That would be where the velocity and acceleration are both positive OR both negative in sign.
      t(1, 2) Time between 1 and 2 seconds
      t(3, ∞) Time greater than 3 seconds.
      We do not count anything that happens before the clock starts ticking at time = 0

      The coefficient on the first term doesn't show the magnitude of speeding. The coefficient on the first term is one. That doesn't match any way I can interpret your words, "magnitude of the speeding".

      If you look at the graph of the acceleration (the rate of change for the velocity), it has a slope of 6. The only equation that has a coefficient of 6 on the first term is the second derivative of s(t), which is the equation for the acceleration, and of course its slope would equal that coefficient.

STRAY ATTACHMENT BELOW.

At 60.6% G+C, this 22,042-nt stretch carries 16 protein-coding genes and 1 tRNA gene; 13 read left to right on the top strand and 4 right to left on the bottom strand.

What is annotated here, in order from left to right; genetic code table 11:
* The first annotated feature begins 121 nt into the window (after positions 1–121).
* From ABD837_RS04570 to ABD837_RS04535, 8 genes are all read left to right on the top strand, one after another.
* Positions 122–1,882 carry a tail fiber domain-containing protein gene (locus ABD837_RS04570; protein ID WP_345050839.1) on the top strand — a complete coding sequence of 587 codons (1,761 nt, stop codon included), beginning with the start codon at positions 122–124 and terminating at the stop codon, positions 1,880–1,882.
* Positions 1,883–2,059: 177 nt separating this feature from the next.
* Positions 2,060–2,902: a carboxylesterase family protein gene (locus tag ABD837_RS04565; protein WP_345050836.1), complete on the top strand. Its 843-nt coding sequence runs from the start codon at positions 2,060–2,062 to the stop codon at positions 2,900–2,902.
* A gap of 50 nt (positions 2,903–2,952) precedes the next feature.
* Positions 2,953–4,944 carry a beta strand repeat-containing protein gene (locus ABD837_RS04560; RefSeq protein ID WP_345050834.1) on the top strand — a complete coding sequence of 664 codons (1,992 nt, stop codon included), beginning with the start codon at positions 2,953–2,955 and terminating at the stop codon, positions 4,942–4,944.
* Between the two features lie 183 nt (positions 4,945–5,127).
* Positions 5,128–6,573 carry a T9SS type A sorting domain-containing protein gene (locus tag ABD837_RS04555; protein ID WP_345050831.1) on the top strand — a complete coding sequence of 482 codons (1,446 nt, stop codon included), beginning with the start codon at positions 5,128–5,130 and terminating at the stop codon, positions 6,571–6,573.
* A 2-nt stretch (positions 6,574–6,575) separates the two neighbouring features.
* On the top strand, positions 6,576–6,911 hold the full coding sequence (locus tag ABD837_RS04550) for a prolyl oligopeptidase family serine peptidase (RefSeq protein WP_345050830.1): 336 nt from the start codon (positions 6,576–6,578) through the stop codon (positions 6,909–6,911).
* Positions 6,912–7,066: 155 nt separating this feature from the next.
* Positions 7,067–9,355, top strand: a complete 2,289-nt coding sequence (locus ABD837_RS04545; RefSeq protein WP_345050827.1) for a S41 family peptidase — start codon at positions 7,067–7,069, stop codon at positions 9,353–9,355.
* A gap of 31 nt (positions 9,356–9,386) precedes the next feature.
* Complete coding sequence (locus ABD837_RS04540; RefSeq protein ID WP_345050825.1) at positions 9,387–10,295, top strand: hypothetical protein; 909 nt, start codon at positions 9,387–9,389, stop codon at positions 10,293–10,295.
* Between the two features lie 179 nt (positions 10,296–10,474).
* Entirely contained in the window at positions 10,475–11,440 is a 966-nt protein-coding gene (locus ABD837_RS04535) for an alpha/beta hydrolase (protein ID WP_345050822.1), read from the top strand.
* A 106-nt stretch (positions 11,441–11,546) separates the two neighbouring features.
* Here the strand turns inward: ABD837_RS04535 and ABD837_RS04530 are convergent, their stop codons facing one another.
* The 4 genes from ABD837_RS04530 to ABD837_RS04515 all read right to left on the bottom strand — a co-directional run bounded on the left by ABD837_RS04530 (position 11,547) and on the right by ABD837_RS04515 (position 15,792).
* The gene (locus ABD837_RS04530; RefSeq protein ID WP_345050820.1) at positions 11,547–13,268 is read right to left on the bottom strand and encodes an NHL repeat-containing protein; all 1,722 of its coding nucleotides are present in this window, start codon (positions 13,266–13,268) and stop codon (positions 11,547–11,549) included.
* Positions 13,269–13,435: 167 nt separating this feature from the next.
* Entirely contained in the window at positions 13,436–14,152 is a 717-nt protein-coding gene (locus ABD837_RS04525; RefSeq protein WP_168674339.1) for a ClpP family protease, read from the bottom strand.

a(t) = s"(t) = 6t - 12

      However, if you look at the slope of the velocity, at every point it is changing: after all, it is a parabolic function. Sal walked us through how the slope is negative and flattens out to zero and then becomes a little positive, and then very steeply positive. So if you mean from that graph that it is speeding up according to the coefficient of that equation, that also doesn't work. The equation for the velocity is v(t) = s"(t) = 3t²- 12t + 9

      The main shortcut that I know is to quickly do the single and double derivatives and examine the behaviors of those curves. The powerful one for this purpose is the curve of the velocity or s'(t) as Sal showed us.
      (3 votes)
  • leafers seed style avatar for user Miquela Goodson
    At , why is the particle speeding up between 1<t<2? Shouldn't it be slowing down since the particle's velocity reaches 0 at t=2?